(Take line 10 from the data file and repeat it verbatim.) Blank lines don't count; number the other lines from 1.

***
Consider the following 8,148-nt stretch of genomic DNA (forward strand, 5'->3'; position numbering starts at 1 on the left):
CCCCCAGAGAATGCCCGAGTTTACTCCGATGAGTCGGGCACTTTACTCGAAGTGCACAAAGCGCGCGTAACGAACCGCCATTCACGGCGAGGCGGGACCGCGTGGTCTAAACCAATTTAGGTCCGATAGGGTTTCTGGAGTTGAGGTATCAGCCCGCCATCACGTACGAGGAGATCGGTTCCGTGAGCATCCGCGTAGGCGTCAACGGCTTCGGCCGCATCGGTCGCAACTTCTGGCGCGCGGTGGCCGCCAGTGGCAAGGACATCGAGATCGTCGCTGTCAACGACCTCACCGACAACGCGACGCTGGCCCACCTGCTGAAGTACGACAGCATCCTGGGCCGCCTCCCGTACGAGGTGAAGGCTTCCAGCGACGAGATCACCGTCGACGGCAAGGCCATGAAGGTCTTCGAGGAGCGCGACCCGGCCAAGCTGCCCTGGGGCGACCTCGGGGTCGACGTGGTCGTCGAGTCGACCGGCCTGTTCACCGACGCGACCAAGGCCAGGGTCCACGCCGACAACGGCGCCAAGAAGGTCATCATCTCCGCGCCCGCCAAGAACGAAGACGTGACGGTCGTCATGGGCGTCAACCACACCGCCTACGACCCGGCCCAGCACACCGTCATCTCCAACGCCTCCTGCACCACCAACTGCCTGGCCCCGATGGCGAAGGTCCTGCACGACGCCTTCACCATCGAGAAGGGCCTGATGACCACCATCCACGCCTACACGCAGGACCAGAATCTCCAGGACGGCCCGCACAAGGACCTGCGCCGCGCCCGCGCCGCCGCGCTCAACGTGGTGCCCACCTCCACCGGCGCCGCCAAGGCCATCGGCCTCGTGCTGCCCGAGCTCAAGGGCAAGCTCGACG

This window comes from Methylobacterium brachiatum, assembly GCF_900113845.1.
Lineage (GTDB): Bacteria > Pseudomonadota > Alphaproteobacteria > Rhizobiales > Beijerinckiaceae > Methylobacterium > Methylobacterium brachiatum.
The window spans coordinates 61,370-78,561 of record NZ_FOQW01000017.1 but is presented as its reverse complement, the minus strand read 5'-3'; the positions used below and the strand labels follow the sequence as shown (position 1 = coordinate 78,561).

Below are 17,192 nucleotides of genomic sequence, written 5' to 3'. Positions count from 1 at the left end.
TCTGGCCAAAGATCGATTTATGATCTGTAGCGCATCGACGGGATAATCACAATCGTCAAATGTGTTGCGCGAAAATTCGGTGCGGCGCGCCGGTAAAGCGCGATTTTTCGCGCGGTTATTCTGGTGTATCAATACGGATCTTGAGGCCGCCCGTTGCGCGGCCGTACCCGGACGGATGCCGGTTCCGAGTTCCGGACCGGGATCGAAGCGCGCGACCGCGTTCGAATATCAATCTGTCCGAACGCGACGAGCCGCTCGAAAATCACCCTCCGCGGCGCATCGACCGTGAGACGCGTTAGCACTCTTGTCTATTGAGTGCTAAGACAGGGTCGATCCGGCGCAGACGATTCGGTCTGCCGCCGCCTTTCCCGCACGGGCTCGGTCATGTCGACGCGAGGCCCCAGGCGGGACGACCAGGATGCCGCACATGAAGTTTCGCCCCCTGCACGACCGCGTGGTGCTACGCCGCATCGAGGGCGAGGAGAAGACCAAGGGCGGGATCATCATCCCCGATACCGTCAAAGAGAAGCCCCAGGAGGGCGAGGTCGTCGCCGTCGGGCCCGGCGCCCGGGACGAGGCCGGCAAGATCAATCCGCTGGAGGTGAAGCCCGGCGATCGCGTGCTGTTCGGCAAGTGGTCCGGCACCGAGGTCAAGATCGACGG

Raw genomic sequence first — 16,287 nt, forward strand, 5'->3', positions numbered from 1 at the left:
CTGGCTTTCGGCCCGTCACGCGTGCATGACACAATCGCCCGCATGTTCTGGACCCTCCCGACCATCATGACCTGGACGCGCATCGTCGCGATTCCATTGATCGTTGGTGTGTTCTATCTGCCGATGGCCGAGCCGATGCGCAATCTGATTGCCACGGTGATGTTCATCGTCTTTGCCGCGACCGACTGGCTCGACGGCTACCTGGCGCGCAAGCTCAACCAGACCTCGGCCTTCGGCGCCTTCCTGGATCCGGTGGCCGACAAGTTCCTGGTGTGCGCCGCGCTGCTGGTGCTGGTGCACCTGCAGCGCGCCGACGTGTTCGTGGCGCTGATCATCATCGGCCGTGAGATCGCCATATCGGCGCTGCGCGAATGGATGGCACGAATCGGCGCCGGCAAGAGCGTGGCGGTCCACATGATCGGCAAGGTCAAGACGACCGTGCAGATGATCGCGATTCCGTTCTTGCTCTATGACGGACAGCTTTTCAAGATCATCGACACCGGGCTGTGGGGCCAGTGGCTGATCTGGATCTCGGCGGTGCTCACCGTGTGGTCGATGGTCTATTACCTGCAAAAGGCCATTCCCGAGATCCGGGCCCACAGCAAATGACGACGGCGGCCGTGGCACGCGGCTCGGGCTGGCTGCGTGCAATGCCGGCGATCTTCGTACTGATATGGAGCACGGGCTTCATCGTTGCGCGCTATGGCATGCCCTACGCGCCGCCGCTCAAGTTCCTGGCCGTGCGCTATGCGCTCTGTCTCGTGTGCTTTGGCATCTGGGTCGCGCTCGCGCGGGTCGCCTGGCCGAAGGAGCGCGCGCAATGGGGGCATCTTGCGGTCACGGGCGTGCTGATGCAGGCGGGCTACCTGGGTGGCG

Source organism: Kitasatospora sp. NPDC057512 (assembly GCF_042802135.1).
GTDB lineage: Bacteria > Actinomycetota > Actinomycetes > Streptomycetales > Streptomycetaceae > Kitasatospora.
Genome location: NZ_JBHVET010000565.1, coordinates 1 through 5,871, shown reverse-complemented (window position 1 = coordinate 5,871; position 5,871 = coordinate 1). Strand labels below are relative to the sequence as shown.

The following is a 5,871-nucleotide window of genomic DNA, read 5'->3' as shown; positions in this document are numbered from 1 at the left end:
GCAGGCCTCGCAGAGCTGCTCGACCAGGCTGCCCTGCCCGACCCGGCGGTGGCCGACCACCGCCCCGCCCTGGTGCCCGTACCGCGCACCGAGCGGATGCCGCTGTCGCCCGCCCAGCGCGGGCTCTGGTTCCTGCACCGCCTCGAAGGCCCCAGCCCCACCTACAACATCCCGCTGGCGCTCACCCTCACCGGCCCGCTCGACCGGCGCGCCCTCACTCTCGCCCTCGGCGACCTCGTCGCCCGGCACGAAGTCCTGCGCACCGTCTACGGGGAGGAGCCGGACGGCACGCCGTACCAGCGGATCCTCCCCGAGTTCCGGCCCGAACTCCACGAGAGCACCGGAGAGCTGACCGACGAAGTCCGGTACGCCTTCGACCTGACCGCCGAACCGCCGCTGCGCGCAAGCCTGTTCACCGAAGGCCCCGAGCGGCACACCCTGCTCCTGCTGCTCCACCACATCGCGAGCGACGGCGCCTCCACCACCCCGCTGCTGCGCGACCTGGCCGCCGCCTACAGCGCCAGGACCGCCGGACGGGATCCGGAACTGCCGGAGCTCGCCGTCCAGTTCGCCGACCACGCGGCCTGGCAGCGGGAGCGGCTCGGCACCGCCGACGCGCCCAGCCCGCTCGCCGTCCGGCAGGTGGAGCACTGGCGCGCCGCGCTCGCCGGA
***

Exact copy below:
Source organism: Kitasatospora sp. NPDC057512 (assembly GCF_042802135.1).